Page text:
Hey there, time traveller!
This article was published 27/7/2012 (1701 days ago), so information in it may no longer be current.
There's nothing quite like packing up the car and heading to the lake for the weekend. Be it Canadian Shield cottage country, a secluded campground or a beach community, getting out of the city is usually just what the doctor ordered.
Among all the packing to be done and the lists to be made, we sometimes forget to pick up wine until it's too late -- suddenly we're forced to choose from a small handful of questionable, suspiciously dusty bottles at the tiny rural liquor vendor.
Many of Winnipeg's private wine stores put together "cottage cases" at the beginning of summer -- whites and reds (and sometimes rosés) are chosen, packaged together and usually offered at a slightly discounted price. It's a great idea, allowing customers to pop in, grab a box and hit the road to the cottage.
In the spirit of these "cottage cases," I've compiled a half-dozen wines I've tried recently that made me think of getting out of the city and enjoying lake life. If my choices don't appeal to you, that's OK -- at least I'll have reminded you to stop and pick up some vino before heading out of town, where the pickings are usually slim.
BRUNCH WINE: De Bortoli "Emeri" Sparkling Pinot Grigio (South Eastern Australia -- $15.99, Liquor Marts and beyond)
Mineral, peach, pear and floral aromas are fresh and crisp on the nose here. The Emeri is light-bodied, with just a hint of sweetness to the peach. Bubbly is one of the few wines that typically works well with eggs -- factor in the typically light, crisp nature of Pinot Grigio and you've got a great brunch/mimosa/hangover wine here. 86/100
DECK/DOCK WINE: Concha Y Toro 2011 Casillero del Diablo Sauvignon Blanc (Central Valley, Chile -- $11.95, Liquor Marts and beyond)
Lime rind, herbal, grapefruit, green apple and light bell pepper notes on the nose are as crisp and fresh as can be. This light-bodied white has enough racy acidity to ramp up the citrus and green apple notes, with great intensity and length of flavours--especially for the price. Grab some fresh fruit, park yourself on the dock/deck and enjoy the summer sun. 88/100
SHORE-LUNCH WINE: Clayhouse 2010 Adobe White (Central Coast, Calif. -- around $21, private wine stores)
This California white is a blend of Viognier, Sauvignon Blanc, Grenache Blanc and others, and as such is quite compelling on the nose: peach, tangerine, spice, perfume, red apple and more. A medium-bodied white, the Clayhouse delivers stone fruit, nectarine and cantaloupe flavours in a big way without too much sweetness -- it's an intense, viscous wine that will work well with the pan-fried fish you just caught in your secret fishing spot. Heck, try with any seafood dish and enjoy -- this is an excellent white. 90/100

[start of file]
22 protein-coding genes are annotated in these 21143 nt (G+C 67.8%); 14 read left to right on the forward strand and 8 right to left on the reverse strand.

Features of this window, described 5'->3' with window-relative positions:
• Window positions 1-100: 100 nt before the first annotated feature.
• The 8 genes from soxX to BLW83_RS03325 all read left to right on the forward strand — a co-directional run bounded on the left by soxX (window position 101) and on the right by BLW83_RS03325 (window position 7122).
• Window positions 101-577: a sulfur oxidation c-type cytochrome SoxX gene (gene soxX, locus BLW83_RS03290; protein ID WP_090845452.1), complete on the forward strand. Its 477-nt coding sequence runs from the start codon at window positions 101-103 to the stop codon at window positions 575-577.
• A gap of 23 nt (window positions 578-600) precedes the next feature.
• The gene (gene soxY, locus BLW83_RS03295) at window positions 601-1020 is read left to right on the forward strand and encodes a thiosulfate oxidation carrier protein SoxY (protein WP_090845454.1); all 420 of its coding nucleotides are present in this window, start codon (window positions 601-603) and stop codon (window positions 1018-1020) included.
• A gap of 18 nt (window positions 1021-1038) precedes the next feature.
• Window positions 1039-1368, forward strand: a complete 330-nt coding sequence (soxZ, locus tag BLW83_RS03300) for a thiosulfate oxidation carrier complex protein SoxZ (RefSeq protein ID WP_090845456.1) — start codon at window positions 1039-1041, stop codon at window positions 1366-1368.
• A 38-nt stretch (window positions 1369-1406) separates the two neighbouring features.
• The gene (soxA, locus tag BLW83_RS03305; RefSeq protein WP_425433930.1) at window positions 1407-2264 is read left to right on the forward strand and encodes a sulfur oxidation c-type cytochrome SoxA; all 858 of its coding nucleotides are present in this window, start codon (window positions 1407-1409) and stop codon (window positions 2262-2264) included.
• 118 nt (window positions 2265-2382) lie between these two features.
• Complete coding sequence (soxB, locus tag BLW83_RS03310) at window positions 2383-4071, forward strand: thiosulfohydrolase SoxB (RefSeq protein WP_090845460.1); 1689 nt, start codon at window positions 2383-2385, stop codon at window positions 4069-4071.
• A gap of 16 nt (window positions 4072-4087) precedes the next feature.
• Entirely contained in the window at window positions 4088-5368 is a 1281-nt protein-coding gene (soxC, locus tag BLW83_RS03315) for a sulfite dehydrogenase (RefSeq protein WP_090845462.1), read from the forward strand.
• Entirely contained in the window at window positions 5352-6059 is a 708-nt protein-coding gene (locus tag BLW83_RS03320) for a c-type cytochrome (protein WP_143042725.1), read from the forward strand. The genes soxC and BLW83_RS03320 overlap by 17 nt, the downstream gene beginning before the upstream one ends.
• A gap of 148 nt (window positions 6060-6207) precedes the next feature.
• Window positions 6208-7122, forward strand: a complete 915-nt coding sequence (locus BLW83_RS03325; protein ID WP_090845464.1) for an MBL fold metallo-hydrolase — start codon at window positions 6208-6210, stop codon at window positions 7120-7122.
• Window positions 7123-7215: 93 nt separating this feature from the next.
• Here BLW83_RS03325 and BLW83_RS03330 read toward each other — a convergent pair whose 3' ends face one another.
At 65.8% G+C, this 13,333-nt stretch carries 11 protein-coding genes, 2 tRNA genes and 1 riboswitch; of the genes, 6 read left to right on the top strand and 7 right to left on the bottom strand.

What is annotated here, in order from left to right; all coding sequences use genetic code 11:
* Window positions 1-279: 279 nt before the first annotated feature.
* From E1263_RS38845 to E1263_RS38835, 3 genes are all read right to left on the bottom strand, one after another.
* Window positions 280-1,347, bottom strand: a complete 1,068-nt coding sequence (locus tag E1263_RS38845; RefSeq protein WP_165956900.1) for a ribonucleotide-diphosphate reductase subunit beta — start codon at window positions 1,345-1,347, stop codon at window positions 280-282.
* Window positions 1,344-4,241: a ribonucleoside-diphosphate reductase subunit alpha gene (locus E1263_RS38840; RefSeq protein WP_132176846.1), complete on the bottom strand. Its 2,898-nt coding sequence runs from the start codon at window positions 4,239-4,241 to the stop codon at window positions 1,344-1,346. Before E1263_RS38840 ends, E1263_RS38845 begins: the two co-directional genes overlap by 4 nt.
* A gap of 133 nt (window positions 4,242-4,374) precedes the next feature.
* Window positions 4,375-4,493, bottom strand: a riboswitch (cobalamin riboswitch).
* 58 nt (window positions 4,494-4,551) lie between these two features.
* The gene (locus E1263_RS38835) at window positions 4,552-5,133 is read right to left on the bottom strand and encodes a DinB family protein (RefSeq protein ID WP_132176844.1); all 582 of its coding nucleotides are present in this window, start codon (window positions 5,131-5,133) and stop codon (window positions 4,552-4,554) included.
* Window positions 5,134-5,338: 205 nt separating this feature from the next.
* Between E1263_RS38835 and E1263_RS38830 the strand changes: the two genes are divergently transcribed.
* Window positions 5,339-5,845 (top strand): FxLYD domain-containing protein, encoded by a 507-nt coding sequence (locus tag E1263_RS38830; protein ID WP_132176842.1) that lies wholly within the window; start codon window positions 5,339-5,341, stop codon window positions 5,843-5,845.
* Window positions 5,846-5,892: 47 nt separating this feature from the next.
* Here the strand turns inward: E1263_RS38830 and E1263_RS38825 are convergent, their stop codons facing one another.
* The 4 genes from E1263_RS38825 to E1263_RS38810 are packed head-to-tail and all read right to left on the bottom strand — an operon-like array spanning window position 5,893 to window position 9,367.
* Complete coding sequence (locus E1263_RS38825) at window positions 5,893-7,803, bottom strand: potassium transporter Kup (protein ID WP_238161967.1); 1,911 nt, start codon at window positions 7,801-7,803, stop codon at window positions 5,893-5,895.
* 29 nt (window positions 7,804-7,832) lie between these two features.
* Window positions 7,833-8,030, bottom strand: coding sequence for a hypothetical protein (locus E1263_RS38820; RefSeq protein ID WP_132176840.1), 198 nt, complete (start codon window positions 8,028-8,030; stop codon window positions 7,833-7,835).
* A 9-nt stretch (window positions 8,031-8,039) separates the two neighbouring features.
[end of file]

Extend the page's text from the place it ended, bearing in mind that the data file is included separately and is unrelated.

BOARD GAME WINE: Ch¢teau Mas Neuf 2010 Rh¥ne Paradox Rosé (Costieres de NÆmes, France -- $14.49, Liquor Marts and beyond)
This blend of red grapes Cinsaut, Mourvèdre, Syrah and Grenache is extremely pale pink in colour, and brings dried cherry, herbal, strawberry candy and raspberry juice aromas. It's dry, extremely light-bodied and fairly complex, with red berry flavours mashed up with light peach notes and a distinct lactic note. Chill this right down and pop it open with some mild cheeses while playing your favourite board game. It may not appeal to everyone, but neither will your dusty old board games. Remember: "paradox'" is huge points in Scrabble. 85/100
GOOD BOOK/CROSSWORD PUZZLE WINE: Undurraga 2009 Sibaris Cabernet Sauvignon (Maipo Valley, Chile -- $14.99, Liquor Marts and beyond)
Currants, cassis and blackberries are big on the nose, with secondary tarry and raspberry notes and some sturdy oak. The Sibaris is full-bodied and silky, with a chocolate/black pepper/blackberry note on the palate that's fairly common in Chilean reds. The oak isn't obtrusive, nor are the tannins -- both help structure the ripe dark fruit flavours. While there's some complexity, it's still a solvable red, which will hopefully inspire you to finish that trashy murder mystery or crossword puzzle. 87/100
BARBECUE WINE: Mike Weir 2008 Cabernet Merlot (Niagara Peninsula, Ont. -- $17.99, Liquor Marts and beyond)
Mike Weir's golf game may have dropped off as of late, but this Ontario red wine holds up quite nicely. A Cabernet Sauvignon/Cabernet Franc/Merlot blend, the latter grape leads the way on the nose, with big plum and blueberry notes and secondary ash and herbal aromas. It's medium-plus bodied and juicy, with plum and blackberry notes sparked by light acidity and devoid of much mouth-drying tannin. It'll do well with burgers, ribs, smokies, etc. Are golf courses BYO these days? 88/100